It's the penultimate day of the Milwaukee Film Festival. You could make the day one of melancholy and tears and Sarah McLachlan. But instead of firing Green Day's "Good Riddance (Time Of Your Life)" on repeat, you should remember that, hey, there's still a whole pack of really great movies to check out. These three movies in particular.
Published Oct. 6, 2015
What makes Brian Selznick, the man behind gorgeously crafted ticking literary contraptions like "The Invention of Huge Cabret" and the newly released "The Marvels," tick himself? OnMilwaukee chatted with the author before his Milwaukee appearance on Monday, Oct. 12 at Alverno's Pitman Theatre to find out.
Published Oct. 6, 2015
The end of the Milwaukee Film Festival is nigh, but don't be scared of that. Instead, be scared of an insane Jack Nicholson wandering around a snowed-in hotel with an axe and a honestly lukewarm at best Ed McMahon impression. That's right: "The Shining" is tonight, as well as two other films more than worthy of helping to wrap up the festival.
Published Oct. 5, 2015
After two weeks of binging on movies, what better way to bring the Milwaukee Film Festival to a close than a movie about a movie recreating another movie? That's at least the hope with the festival's closing night pick, "Raiders!: The Story of the Greatest Fan Film Ever Made." Considering the film took 30 years to finish, that subtitle isn't exaggerating either.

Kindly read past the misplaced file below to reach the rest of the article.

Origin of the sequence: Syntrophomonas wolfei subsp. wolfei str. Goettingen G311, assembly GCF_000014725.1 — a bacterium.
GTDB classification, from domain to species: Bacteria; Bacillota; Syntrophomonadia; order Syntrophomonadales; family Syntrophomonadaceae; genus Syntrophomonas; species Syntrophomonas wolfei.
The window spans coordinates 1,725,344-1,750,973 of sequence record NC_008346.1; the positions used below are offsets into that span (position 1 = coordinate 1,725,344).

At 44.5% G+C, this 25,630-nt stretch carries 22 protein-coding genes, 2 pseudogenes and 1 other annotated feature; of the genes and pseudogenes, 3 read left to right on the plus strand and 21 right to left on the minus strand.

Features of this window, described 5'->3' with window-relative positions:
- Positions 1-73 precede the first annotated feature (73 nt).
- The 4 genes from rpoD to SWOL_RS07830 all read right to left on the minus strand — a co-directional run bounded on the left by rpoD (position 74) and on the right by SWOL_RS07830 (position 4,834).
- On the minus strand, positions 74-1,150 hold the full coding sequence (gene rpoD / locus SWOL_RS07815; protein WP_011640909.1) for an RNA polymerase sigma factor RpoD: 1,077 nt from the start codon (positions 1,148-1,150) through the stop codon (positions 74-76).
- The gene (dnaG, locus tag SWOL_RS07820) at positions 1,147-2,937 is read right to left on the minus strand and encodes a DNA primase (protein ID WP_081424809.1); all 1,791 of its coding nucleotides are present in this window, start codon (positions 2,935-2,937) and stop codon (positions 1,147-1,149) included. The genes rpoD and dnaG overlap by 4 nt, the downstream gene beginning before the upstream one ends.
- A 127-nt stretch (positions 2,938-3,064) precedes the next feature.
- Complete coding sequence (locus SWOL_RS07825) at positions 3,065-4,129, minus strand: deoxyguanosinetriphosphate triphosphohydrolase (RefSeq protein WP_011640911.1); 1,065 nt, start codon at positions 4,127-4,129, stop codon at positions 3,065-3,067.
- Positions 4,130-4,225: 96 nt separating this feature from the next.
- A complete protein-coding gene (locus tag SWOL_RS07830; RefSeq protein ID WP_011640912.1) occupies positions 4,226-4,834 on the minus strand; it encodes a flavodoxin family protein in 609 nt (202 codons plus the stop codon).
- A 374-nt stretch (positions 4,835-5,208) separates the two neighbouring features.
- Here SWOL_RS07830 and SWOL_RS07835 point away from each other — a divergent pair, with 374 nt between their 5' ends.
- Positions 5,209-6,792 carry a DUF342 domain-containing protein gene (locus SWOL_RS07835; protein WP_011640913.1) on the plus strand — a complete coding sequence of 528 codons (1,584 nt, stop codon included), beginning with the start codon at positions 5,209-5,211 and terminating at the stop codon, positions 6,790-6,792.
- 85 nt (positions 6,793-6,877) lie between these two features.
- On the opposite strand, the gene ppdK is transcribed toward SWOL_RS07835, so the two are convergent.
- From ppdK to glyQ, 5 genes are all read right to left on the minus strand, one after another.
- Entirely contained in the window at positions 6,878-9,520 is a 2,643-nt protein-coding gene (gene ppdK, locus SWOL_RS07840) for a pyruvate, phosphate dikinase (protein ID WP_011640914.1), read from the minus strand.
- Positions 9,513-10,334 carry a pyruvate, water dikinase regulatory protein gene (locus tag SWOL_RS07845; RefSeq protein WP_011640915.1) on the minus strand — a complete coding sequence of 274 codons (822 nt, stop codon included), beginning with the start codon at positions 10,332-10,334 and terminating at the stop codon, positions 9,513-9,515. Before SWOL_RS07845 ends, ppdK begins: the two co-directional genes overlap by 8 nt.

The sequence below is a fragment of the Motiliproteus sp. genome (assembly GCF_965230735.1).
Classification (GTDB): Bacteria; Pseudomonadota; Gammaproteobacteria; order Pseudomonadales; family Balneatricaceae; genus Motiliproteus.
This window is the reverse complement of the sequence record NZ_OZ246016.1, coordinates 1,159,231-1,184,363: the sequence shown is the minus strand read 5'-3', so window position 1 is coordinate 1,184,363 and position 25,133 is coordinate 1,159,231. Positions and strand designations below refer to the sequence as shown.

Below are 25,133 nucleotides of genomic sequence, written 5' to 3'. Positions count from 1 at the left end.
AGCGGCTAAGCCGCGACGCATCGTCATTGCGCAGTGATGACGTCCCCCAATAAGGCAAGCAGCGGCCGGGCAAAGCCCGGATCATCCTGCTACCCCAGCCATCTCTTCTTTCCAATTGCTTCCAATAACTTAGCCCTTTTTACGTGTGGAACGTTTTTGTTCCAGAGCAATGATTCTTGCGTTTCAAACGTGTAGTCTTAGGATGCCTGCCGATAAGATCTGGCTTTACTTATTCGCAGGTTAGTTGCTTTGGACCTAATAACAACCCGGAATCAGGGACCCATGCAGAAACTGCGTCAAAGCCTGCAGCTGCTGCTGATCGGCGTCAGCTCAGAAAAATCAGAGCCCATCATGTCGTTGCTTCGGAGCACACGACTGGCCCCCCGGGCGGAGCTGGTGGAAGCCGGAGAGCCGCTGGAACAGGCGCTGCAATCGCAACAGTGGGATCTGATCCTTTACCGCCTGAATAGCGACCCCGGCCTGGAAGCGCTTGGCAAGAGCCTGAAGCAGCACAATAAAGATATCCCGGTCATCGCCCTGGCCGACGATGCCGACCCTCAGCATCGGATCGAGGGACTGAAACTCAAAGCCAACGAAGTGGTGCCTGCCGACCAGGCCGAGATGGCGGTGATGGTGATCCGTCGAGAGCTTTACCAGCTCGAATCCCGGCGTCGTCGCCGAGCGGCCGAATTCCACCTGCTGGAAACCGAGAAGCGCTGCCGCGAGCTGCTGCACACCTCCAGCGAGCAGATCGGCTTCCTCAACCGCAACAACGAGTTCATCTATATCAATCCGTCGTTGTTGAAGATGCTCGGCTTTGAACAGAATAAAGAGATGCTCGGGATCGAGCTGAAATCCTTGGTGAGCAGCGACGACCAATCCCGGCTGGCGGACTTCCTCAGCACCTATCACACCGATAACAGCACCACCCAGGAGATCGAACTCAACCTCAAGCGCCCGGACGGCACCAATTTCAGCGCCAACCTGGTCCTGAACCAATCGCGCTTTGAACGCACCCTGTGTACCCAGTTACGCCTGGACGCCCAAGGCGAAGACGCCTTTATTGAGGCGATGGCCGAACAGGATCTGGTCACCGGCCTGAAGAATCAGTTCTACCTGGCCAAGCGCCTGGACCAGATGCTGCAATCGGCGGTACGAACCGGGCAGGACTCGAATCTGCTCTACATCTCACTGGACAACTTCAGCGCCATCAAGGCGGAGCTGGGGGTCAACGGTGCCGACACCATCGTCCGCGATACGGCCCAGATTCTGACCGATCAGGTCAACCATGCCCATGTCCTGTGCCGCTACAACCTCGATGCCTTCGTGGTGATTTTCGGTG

Published Oct. 5, 2015
We're now in the final stretch of the movie marathon that is the Milwaukee Film Festival, and while you may be getting exhausted, the lineup certainly isn't yet. There are still plenty of great movies to check out - and here are three in particular for today!
Published Oct. 4, 2015
Time to cook up some meatballs, saffransbullar and pepparkakor because on Day 11 of the Milwaukee Film Festival, we're headed to Sweden. Here are your three picks for the day, nicely assembled like a lovely Ikea shelving unit.
Published Oct. 3, 2015
William "Dub" Lawrence knows more about the current tensions between cops and citizens than most people - and from both sides of the debate. As former Utah sheriff, he helped create the state's first SWAT team in 1975, serving over 16,000 warrants without issue. 30 years later, that very team he helped bring to life would be responsible for his son-in-law's death. His story and ensuing investigation takes the spotlight in the doc "Peace Officer."
Published Oct. 3, 2015
I hope you got some sleep yesterday, because the two of the three picks for Day 10 of the Milwaukee Film Festival are going to keep you up late - and, in the case of one selection, on your feet.
Published Oct. 2, 2015
It can be tough to keep a full head of steam going all the way through the entire film festival, but here are three - or at least two - inspiring picks for Day 9.